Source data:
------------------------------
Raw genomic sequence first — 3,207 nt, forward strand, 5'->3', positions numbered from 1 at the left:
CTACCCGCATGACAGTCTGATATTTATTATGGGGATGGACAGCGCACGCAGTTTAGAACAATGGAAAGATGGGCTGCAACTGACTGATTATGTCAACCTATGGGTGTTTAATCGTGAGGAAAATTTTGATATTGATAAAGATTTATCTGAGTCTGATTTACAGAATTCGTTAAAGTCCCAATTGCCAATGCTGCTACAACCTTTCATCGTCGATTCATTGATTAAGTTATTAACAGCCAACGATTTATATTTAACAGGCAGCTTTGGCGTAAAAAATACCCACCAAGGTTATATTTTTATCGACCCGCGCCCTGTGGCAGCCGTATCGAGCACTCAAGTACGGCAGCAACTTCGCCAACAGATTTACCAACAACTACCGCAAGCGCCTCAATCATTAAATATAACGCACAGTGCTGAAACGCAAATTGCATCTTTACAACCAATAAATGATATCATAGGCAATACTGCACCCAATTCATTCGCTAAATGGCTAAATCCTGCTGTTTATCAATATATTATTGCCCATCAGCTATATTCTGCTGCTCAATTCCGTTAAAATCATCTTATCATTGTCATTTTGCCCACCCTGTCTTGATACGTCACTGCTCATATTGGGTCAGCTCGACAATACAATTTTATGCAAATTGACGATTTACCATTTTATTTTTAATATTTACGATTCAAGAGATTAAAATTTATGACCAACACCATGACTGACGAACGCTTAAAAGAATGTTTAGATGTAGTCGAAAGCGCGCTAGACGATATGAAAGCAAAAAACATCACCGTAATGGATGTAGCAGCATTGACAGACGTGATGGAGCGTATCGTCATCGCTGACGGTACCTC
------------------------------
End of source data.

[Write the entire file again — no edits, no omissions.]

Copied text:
Raw genomic sequence first — 3,207 nt, forward strand, 5'->3', positions numbered from 1 at the left:
CTACCCGCATGACAGTCTGATATTTATTATGGGGATGGACAGCGCACGCAGTTTAGAACAATGGAAAGATGGGCTGCAACTGACTGATTATGTCAACCTATGGGTGTTTAATCGTGAGGAAAATTTTGATATTGATAAAGATTTATCTGAGTCTGATTTACAGAATTCGTTAAAGTCCCAATTGCCAATGCTGCTACAACCTTTCATCGTCGATTCATTGATTAAGTTATTAACAGCCAACGATTTATATTTAACAGGCAGCTTTGGCGTAAAAAATACCCACCAAGGTTATATTTTTATCGACCCGCGCCCTGTGGCAGCCGTATCGAGCACTCAAGTACGGCAGCAACTTCGCCAACAGATTTACCAACAACTACCGCAAGCGCCTCAATCATTAAATATAACGCACAGTGCTGAAACGCAAATTGCATCTTTACAACCAATAAATGATATCATAGGCAATACTGCACCCAATTCATTCGCTAAATGGCTAAATCCTGCTGTTTATCAATATATTATTGCCCATCAGCTATATTCTGCTGCTCAATTCCGTTAAAATCATCTTATCATTGTCATTTTGCCCACCCTGTCTTGATACGTCACTGCTCATATTGGGTCAGCTCGACAATACAATTTTATGCAAATTGACGATTTACCATTTTATTTTTAATATTTACGATTCAAGAGATTAAAATTTATGACCAACACCATGACTGACGAACGCTTAAAAGAATGTTTAGATGTAGTCGAAAGCGCGCTAGACGATATGAAAGCAAAAAACATCACCGTAATGGATGTAGCAGCATTGACAGACGTGATGGAGCGTATCGTCATCGCTGACGGTACCTC